It’s an ancient dilemma voiced as early as the first century: Qui custodiet ipsos custodies?, meaning “Who guards the guardians?” A modern day version is, “Who polices the police?”
In other words, when a group of people is given power and special privileges with that power, who will make sure they do not abuse that power, or do not get away with it? After all, power corrupts, et al, and power finds ways to insulate its corruption from accountability.
Traditionally, when police powers are abused, people mainly can only file complaints with the department—the very institution responsible for the infraction. Sometimes, such complaints lead to “official investigations,” which in only a few cases lead to any action being taken. Not to mention, it’s a long and slow process full of obstacles for the citizen. Police know this, and those who chose to abuse their power are not too deterred by it.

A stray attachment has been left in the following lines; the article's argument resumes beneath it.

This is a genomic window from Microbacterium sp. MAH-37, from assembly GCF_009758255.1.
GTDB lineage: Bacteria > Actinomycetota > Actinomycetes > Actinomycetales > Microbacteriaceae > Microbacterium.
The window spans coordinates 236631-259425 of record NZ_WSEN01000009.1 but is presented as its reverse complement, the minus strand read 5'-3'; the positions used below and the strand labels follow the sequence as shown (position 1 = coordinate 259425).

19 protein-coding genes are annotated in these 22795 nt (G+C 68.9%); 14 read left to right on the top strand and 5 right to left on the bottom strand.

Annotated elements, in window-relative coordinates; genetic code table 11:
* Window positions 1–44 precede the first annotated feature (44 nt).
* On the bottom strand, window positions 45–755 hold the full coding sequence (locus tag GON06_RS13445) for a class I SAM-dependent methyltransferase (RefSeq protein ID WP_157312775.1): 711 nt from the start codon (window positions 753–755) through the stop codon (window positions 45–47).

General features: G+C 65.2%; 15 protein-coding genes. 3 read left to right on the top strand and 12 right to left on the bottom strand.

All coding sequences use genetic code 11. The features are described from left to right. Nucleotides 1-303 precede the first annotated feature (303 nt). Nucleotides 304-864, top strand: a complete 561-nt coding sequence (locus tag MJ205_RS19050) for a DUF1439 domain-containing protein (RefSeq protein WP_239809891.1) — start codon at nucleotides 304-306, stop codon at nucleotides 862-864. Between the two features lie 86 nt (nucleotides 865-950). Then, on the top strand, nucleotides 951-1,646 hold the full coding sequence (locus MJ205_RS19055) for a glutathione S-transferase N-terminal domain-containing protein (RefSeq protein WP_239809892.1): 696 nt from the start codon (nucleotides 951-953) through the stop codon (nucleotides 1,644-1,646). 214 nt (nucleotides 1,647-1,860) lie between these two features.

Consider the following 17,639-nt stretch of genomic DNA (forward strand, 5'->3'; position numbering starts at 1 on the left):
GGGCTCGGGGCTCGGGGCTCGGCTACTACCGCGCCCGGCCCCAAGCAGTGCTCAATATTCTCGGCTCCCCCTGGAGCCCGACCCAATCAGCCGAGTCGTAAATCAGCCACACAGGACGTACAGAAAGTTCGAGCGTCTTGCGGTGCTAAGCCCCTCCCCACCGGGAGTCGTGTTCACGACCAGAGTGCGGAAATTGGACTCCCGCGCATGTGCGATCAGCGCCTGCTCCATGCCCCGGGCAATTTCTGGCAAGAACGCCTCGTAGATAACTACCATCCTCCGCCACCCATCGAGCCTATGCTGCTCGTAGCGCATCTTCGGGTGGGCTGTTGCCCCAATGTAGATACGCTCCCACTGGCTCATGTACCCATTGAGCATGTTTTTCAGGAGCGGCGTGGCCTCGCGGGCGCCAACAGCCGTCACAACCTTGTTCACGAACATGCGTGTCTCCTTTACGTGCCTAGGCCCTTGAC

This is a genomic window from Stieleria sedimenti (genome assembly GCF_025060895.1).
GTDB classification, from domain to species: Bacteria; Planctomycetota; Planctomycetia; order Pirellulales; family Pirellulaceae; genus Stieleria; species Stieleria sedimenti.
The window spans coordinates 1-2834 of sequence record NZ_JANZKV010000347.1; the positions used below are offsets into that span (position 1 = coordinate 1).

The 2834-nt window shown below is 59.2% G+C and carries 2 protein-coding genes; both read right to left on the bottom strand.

But it looks like a new alternative has some answers. An experiment in Rialto, California required half of on-duty police officers to wear a small collar-cam designed to record at the personal level every interaction officers have with citizens. The results were stark:
Rialto’s police officers also used force nearly 60 percent less often — in 25 instances, compared with 61. When force was used, it was twice as likely to have been applied by the officers who weren’t wearing cameras during that shift, the study found.
Read the rest at American Vision